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New D programming language forum, written entirely in D (dlang.org)
97 points by rpeden 2163 days ago | hide | past | web | favorite | 26 comments

The site is amazingly fast (at least subjectively), even though there must be a higher traffic coming from HN. Has anyone inspected the code to see how it's done and if there's some kind of a web framework for D?

Funny that people notice this. I think this is how all pages on the internet should be! Lately I'm getting tired of all those fancy Javascript pages or pages build on bloated frameworks.

The speed of this forum has nothing to do with D. You can achieve this in a language like PHP as well.

Just skip the bloat (server and client side).

Here are some of the things that play a part in the forum's performance:

* Optimized and deflated static resources

* Deflated HTML output

* SQLite prepared statements

* Integrated HTTP server (although it's currently in front of an Apache proxy)

* An optimized string builder (https://github.com/CyberShadow/DAppenderResearch)

* RAM cache of frequent DB queries

While there are equivalents available for interpreted/CGI languages (e.g. opcode caches, memcached), there is still a significant performance advantage. With a warm cache, most pages can be written out in under 5ms, and the busiest in under 50.

For some perspective, the time needed to compose the busiest view (threaded or split-view) halved when I moved from naive string concatenation to an optimized appender.

Great work. I wonder if there is a way to turn this into a more general purpose framework then just serving up one specific forum.

Yes, there are way too many things hard-coded at the moment. I want to refactor all of it out into templates, config files and library code. There's apparently some interest of adopting some code into D's standard library, too.

s/some/a ton of/

What's the current state of D, in relation to compilers and libraries? Did one compiler/version and one standard library have won already?

Yes. D1 is pending deprecation at the end of this year. D2 uses a common runtime separated from the standard library, and you can use Phobos and Tango alongside each other.


It looks like web.d implements the response handler from scratch, so I doubt there's a framework. Maybe a framework will be extracted from this in the future.

It looks like there isn't even a template language -- it seems to build the html using the plain old string concatenation method.

   `<tr class="thread-post-row`, (post.info && post.id==selectedID ? ` thread-post-focused thread-post-selected` : ``), `">`
    `<div style="padding-left: `, format("%1.1f", OFFSET_INIT + level * offsetIncrement), OFFSET_UNITS, `">`
      `<div class="thread-post-time">`, summarizeTime(post.time, true), `</div>`,
      `<a class="postlink `, (user.isRead(post.rowid) ? "forum-read" : "forum-unread" ), `" href="`, encodeEntities(idToUrl(post.id)), `">`, truncateString(post.author, 20), `</a>`

I plan to move to HTML templates in a future version. It shouldn't affect performance.

It's probably not the deciding option, but the front-end code is only just over 20K because outside of a few images and a stylesheet there's very little going on.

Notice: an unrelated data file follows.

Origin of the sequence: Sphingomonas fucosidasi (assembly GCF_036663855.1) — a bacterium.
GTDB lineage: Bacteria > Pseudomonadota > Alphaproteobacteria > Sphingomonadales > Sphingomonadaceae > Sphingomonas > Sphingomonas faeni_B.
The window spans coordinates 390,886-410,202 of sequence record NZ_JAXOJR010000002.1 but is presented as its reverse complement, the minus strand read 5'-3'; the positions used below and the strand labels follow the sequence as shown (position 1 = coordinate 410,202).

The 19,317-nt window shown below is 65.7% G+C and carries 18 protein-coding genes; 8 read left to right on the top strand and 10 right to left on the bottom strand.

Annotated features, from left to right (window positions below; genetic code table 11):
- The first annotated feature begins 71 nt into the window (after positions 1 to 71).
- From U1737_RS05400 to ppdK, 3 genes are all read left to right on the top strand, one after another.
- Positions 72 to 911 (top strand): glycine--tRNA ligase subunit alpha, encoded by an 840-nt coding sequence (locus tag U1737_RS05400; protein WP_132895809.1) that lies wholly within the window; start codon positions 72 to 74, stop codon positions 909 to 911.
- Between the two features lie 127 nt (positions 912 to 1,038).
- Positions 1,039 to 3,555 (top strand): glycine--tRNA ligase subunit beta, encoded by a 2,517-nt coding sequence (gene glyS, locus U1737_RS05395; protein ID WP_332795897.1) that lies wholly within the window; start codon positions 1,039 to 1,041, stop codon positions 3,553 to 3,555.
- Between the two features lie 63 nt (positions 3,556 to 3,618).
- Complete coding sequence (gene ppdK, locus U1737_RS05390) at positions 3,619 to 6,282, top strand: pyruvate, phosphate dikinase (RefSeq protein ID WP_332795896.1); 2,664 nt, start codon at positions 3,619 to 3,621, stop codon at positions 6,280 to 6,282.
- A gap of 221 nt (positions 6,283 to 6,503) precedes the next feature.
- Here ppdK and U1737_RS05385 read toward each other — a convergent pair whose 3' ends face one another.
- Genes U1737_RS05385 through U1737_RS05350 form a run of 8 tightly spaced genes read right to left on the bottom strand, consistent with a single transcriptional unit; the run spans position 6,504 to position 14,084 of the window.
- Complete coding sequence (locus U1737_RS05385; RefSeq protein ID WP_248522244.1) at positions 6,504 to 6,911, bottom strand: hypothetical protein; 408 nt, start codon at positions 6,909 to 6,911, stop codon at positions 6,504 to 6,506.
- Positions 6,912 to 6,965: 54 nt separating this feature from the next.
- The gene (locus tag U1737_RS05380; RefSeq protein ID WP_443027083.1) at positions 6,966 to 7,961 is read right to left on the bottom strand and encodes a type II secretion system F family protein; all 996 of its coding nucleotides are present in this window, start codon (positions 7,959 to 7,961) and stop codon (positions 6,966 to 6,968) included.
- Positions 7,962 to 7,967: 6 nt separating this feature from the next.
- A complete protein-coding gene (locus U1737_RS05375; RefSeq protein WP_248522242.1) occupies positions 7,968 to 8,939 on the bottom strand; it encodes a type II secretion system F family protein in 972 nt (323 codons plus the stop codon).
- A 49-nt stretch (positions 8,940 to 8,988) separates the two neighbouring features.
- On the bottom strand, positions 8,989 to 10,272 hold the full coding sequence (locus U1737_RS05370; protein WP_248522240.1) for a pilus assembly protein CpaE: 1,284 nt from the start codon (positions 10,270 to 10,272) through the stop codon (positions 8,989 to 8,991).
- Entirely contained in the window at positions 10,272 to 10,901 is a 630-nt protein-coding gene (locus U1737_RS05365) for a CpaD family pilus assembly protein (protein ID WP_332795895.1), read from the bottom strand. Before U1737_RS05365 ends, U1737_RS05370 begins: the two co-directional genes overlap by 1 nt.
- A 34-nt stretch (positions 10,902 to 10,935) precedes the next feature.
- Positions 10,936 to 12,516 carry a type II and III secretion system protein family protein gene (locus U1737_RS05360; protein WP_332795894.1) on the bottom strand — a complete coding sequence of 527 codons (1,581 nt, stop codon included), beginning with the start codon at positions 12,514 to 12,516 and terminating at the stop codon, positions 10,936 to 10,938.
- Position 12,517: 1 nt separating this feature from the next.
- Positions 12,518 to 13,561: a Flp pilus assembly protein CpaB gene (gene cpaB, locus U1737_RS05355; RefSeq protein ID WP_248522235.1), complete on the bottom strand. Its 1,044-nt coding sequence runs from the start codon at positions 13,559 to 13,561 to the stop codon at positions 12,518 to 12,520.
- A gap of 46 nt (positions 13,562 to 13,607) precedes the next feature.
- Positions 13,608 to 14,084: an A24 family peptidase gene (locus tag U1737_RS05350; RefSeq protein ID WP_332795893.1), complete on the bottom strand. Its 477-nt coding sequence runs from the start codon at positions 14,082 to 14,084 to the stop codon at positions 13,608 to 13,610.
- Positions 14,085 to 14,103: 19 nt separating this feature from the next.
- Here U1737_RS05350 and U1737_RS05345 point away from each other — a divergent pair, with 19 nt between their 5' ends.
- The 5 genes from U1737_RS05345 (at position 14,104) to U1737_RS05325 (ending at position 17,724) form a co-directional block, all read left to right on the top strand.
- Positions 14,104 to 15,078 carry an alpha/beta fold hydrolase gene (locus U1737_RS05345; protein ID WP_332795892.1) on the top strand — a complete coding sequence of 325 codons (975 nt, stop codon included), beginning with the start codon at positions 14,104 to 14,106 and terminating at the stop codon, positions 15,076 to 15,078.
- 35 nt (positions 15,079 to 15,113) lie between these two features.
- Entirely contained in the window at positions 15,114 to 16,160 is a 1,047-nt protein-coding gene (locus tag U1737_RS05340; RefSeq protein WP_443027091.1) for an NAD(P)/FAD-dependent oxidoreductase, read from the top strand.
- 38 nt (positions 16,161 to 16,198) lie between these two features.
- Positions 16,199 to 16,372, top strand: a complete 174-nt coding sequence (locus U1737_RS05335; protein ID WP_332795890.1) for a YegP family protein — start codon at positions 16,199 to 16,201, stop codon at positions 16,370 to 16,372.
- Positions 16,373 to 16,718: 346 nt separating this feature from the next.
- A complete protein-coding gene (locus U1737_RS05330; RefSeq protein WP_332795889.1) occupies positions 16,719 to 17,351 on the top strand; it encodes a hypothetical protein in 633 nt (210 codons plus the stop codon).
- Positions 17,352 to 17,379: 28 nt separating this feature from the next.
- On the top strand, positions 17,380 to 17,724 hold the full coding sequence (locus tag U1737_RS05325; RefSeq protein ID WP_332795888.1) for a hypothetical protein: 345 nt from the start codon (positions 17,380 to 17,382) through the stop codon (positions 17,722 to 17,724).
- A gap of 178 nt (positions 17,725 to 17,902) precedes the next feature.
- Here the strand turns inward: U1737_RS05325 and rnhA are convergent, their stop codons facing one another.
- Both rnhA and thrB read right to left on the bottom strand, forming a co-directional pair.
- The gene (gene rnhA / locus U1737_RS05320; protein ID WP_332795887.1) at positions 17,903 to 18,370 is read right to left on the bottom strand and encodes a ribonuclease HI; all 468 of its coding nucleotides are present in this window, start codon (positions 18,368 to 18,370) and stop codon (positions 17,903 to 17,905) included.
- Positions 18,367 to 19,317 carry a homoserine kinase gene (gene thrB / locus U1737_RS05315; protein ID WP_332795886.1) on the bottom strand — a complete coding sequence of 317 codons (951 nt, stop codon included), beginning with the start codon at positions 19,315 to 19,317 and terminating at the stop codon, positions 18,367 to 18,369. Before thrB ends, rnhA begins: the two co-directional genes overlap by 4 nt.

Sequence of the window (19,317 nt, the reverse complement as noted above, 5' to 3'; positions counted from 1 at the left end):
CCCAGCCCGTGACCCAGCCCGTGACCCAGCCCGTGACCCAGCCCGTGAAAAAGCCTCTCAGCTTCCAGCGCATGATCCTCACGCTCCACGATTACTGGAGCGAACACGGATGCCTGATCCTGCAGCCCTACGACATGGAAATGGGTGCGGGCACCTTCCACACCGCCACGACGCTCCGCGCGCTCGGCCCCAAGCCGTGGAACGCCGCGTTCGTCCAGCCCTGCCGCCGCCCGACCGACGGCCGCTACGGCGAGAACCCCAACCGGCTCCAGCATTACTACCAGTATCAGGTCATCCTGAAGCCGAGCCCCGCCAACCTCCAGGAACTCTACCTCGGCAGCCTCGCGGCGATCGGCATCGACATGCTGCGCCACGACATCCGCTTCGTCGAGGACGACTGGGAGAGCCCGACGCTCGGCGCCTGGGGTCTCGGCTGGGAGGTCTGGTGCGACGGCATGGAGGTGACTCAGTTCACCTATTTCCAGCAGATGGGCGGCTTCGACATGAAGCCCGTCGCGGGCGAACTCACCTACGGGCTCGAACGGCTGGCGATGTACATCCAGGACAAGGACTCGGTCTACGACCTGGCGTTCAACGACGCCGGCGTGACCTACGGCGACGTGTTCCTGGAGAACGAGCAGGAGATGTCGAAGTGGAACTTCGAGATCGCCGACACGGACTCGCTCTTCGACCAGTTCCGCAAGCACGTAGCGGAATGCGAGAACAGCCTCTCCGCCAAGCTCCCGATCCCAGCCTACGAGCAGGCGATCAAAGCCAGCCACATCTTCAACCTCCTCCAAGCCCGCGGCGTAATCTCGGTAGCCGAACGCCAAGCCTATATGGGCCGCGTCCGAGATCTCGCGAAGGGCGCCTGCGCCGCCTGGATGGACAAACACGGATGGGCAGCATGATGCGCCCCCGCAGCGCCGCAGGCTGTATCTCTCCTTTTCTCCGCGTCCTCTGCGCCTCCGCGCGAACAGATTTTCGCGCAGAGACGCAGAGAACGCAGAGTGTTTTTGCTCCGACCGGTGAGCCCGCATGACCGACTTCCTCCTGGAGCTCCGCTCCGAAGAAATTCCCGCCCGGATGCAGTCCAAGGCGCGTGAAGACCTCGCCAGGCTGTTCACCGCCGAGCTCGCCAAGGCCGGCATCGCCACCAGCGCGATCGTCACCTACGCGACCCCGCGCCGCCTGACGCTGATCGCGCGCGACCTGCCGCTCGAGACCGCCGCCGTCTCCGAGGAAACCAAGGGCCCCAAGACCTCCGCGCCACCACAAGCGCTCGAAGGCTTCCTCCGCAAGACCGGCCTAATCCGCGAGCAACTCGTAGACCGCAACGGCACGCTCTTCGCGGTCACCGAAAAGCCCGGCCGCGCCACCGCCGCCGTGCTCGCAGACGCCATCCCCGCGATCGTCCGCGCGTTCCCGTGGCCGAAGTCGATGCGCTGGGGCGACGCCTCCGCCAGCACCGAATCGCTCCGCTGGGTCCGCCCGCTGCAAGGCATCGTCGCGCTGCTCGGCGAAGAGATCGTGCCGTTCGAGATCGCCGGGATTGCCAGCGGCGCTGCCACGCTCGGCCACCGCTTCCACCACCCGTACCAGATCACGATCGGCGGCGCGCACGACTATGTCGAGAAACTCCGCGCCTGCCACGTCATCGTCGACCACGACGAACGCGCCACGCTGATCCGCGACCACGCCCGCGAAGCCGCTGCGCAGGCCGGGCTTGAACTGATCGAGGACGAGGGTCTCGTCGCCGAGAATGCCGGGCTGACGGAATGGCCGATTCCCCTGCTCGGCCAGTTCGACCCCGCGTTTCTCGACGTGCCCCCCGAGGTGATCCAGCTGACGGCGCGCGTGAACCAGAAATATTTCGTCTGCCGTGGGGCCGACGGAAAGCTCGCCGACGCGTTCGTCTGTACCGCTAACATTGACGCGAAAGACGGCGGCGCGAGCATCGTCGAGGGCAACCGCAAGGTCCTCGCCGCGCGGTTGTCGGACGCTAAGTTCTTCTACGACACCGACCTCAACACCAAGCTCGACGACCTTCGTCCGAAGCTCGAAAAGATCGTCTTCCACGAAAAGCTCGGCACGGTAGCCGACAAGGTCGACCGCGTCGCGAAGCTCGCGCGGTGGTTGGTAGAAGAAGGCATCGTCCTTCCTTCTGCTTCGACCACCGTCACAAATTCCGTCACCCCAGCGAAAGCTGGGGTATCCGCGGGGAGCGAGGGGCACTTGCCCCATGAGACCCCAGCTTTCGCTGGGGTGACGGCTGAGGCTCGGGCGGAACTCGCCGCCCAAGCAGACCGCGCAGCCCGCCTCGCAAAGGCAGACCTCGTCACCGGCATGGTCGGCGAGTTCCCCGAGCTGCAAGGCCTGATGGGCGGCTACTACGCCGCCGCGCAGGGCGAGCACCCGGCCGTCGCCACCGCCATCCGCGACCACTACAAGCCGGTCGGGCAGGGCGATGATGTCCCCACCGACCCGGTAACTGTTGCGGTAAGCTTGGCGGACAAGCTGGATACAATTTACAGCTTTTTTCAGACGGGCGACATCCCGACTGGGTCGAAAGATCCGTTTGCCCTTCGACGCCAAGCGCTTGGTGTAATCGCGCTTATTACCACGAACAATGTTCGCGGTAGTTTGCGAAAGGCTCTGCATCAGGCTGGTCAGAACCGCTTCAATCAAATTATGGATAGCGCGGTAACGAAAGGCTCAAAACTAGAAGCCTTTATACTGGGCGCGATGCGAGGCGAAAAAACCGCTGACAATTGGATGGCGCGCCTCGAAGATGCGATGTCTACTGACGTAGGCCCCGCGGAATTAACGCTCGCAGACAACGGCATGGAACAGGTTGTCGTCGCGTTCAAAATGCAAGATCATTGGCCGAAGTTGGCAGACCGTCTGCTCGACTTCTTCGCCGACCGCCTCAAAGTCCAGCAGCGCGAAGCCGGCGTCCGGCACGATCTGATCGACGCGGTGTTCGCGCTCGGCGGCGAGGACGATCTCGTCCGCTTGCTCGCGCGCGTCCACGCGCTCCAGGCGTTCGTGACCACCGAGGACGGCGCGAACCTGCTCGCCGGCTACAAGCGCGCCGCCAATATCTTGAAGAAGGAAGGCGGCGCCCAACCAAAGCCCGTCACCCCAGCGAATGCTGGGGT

A lot of Web Designers today tend to completely forget that page size matters, and that just because many of us have broadband connection it's no reason to throw JS and screen size images everywhere.

Hacker News is smaller, yet takes longer to serve: http://cl.ly/31360A1E2s2j031s0S2O

I didn't say that it was the underlying reason, but it's nice to note that even though the page looks nice it's also small and efficient, especially when you compare it to more established forums.

In browsing on an android device and its incredibly responsive for me. Much more than other sites ive browsed on this phone today.

The source is available on github:


Hell yes, that's what I'm talking about. We need good tools in nice, statically typed, native languages to make web applications!


   D's design goals attempt to combine the performance of 
   compiled languages with the safety and expressive power 
   of modern dynamic languages. Idiomatic D code is 
   commonly as fast as equivalent C++ code, while being 
   shorter and memory-safe.
D seems to have similar goals with Go (golang). Has anybody here used both?


For those interested, more info on the differences between D and Go: http://stackoverflow.com/questions/3554956/d-versus-go-compa...

More different than I thought.

I have always thought D was an interesting language. I never got into it because I thought it was pretty dormant. Has it been resurrected?

There's been an explosion of contributions to the compiler, runtime and standard library since their development was moved to GitHub about a year ago.

Cool! I may consider trying it again. Are the gcc or LLVM compilers up to date these days?

GDC is in really good shape (on *nix at least). LDC seems up-to-date, but not sure how stable it is.

The core team never went dormant. There was a point where the community seemed to have contracted sharply, back before 1.0. Is that what you mean? If so then yeah it seems to have turned itself around.

It looks site your main site is still linking to the old forum:

HN -> http://forum.dlang.org/ -> http://dlang.org/overview.html -> http://digitalmars.com/NewsGroup.html

Nicely done!

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